What’s funny with the most recent laws, they are almost exact copies of laws they wanted to pass about 7 or 8 years ago with the Internet Gambling Prohibition Act but that was stopped because of the lobbying done by Jack Abramoff. With Abramoff behind bars, the newest laws passed. Interesting huh? It’s all about money…

  38. Derek

    As far as why nobody from Bodog showed, from the news:

    “It is not clear why Bodog officials did not respond to the allegations. One possibility is they were scared away by the U.S. Department of Justice, which has declared war on Internet gambling.

    Through a series of high profile arrests of online gambling executives, the Justice Department has made it clear that online gambling is illegal and anybody operating or facilitating such activities is subject to prosecution.

    Since then, Ayre has avoided stepping on American soil, but he continues to return to Vancouver, where Bodog runs a marketing-support business in Vancouver called Riptown Media and a call centre in Burnaby called Triple Crown Customer Service.”

    Then again, Ayre may just not be the sharpest tool in the shed when it comes to the law:

    “In the early 1990s, Ayre got into trouble with the B.C. Securities Commission over his dealings with Bicer Medical Systems, listed on the former Vancouver Stock Exchange. In 1996, he admitted to serious offences in connection with that company and agreed to a 20-year ban from the B.C. securities market.”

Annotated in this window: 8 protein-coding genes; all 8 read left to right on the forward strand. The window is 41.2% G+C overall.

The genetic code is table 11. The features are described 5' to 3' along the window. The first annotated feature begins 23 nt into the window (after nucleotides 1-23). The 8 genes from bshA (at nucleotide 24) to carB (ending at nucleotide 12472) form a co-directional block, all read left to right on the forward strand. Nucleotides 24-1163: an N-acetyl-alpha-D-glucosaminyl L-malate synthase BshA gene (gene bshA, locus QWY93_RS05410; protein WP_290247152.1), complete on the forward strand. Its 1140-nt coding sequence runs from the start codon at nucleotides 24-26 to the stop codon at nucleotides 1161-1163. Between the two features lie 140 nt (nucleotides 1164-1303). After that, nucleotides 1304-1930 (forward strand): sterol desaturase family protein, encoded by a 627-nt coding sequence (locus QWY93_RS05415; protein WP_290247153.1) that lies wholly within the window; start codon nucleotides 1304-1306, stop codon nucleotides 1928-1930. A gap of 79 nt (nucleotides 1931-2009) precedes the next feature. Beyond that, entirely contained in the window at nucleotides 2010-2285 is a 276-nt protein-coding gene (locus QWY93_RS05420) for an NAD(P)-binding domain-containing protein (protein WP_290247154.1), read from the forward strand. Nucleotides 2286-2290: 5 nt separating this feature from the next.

39. IncomeJourney

    A blogger got hit with an $11 Million lawsuit, and decided not to show up in court and had a default judgment placed against her for the full $11 mil. If you don’t show up in court, you loose.

  40. bunni

    The law? What UNITED STATES law? Sorry the website is located in EUROPE.

    And yet, is down.

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  42. Chris

    What happens in the case of you, and your business, operating entirely outside the US in every regard? Sure, you might be bound to the judgment under US law, but does that really have any effect on your outside the US?

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  44. king jacob

    Thats interesting, you arent allowed internet casinos in the US but you can sue out of country internet casinos because you own the patent in the us to “internet casions”

  45. ***V***

    Patents have to be the biggest joke around. I need to make some up for myself, then in 20 years open a suit on someone for taking my patent.


  46. Ken Savage

    when is my partpoker going to go down. I’ve seen a company directory in a office building in the Caymen Islands and I swear most of these party poker sites had offices there.